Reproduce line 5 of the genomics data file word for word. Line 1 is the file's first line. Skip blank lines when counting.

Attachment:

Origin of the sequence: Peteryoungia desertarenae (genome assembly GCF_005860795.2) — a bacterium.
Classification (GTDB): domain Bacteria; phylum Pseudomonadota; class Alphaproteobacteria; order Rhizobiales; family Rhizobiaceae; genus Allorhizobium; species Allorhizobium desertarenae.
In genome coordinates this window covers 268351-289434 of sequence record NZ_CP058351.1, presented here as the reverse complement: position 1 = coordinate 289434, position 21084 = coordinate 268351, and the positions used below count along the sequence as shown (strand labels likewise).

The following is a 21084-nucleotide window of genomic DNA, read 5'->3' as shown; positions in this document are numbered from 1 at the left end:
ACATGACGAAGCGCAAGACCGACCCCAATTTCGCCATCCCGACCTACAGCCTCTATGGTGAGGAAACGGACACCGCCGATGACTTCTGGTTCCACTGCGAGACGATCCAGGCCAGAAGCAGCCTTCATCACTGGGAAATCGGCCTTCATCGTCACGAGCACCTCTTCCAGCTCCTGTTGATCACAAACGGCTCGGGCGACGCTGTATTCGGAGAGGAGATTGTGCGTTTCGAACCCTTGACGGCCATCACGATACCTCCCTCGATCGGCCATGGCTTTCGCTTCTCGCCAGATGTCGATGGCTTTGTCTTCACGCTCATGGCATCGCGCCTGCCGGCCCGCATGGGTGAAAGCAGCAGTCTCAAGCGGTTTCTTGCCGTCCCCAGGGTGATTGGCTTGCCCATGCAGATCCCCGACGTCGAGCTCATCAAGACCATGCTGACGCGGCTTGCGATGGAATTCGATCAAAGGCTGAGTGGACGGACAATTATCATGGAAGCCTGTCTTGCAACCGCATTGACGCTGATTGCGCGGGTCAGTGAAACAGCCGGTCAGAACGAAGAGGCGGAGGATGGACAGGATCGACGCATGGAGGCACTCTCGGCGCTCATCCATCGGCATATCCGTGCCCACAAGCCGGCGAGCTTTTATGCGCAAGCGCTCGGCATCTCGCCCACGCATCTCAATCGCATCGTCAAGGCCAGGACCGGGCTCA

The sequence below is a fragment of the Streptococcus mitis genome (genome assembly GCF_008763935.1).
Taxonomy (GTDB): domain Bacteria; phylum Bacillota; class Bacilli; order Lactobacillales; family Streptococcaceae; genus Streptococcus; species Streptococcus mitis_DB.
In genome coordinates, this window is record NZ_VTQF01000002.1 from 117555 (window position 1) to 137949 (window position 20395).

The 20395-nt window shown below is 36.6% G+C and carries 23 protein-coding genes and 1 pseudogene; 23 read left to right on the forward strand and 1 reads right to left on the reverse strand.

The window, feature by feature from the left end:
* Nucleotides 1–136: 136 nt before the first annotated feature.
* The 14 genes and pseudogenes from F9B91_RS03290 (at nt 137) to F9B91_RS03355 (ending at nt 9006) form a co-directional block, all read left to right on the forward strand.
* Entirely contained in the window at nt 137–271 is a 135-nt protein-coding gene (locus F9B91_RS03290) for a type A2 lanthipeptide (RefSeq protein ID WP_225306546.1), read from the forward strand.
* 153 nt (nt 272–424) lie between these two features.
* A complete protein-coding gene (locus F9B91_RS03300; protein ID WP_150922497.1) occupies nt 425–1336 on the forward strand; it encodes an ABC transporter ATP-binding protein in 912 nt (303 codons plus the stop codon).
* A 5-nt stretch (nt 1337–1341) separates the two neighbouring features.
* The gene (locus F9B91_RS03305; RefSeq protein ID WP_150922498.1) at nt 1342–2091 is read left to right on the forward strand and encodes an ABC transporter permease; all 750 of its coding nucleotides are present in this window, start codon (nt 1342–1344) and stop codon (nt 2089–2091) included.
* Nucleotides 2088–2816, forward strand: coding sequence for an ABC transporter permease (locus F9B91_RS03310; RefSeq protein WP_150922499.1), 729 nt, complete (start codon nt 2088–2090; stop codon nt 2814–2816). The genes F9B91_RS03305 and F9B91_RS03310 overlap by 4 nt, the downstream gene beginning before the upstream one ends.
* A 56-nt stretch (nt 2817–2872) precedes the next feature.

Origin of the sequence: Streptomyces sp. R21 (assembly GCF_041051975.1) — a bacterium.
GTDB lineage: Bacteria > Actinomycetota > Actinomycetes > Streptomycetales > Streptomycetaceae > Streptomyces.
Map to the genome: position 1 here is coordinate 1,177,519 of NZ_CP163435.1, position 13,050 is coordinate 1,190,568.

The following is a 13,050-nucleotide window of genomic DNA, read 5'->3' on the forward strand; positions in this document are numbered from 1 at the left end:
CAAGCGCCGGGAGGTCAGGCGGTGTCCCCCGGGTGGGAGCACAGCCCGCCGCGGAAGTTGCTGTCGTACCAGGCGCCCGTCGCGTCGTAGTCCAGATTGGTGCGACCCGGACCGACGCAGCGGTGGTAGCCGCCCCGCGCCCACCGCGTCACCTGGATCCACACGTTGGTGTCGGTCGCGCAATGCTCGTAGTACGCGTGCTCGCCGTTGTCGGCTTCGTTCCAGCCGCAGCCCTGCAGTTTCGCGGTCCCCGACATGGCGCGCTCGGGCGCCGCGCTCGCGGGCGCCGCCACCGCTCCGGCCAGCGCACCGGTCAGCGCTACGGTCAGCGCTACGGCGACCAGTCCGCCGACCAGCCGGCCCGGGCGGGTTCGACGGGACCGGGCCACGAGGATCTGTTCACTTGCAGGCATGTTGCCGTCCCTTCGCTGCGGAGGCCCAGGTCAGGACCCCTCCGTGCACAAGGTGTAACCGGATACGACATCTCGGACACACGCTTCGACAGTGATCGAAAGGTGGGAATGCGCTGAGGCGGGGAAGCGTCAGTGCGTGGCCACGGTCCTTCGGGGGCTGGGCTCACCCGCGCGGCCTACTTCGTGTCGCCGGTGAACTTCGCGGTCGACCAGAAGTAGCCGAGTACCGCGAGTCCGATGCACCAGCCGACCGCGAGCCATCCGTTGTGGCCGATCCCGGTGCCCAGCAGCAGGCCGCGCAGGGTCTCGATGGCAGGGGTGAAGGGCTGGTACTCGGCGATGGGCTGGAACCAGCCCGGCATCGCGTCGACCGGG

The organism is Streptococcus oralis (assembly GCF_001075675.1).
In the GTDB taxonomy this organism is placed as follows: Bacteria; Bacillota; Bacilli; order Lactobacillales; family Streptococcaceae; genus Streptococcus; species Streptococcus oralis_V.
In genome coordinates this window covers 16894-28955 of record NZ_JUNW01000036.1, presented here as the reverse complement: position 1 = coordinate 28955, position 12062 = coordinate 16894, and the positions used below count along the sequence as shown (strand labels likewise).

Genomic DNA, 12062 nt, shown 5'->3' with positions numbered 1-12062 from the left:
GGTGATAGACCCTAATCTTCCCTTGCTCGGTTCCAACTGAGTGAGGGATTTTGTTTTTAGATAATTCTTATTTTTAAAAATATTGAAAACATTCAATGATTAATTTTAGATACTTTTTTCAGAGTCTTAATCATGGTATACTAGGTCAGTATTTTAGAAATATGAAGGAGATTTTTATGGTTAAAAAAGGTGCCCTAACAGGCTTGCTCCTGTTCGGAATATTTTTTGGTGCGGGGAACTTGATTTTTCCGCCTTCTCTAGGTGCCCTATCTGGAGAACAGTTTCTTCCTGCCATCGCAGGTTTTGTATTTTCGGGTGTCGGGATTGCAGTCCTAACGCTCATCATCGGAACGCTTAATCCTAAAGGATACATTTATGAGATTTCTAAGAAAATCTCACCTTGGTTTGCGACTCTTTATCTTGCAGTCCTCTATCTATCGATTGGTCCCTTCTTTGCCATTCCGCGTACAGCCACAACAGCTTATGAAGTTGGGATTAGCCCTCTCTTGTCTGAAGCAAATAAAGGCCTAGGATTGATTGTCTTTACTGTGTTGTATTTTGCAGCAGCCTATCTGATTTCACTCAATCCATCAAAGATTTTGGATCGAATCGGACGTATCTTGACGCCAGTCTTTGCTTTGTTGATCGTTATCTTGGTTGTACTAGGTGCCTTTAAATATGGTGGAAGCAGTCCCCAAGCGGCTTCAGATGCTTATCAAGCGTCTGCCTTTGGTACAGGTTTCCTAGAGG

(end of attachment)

ACATGACGAAGCGCAAGACCGACCCCAATTTCGCCATCCCGACCTACAGCCTCTATGGTGAGGAAACGGACACCGCCGATGACTTCTGGTTCCACTGCGAGACGATCCAGGCCAGAAGCAGCCTTCATCACTGGGAAATCGGCCTTCATCGTCACGAGCACCTCTTCCAGCTCCTGTTGATCACAAACGGCTCGGGCGACGCTGTATTCGGAGAGGAGATTGTGCGTTTCGAACCCTTGACGGCCATCACGATACCTCCCTCGATCGGCCATGGCTTTCGCTTCTCGCCAGATGTCGATGGCTTTGTCTTCACGCTCATGGCATCGCGCCTGCCGGCCCGCATGGGTGAAAGCAGCAGTCTCAAGCGGTTTCTTGCCGTCCCCAGGGTGATTGGCTTGCCCATGCAGATCCCCGACGTCGAGCTCATCAAGACCATGCTGACGCGGCTTGCGATGGAATTCGATCAAAGGCTGAGTGGACGGACAATTATCATGGAAGCCTGTCTTGCAACCGCATTGACGCTGATTGCGCGGGTCAGTGAAACAGCCGGTCAGAACGAAGAGGCGGAGGATGGACAGGATCGACGCATGGAGGCACTCTCGGCGCTCATCCATCGGCATATCCGTGCCCACAAGCCGGCGAGCTTTTATGCGCAAGCGCTCGGCATCTCGCCCACGCATCTCAATCGCATCGTCAAGGCCAGGACCGGGCTCA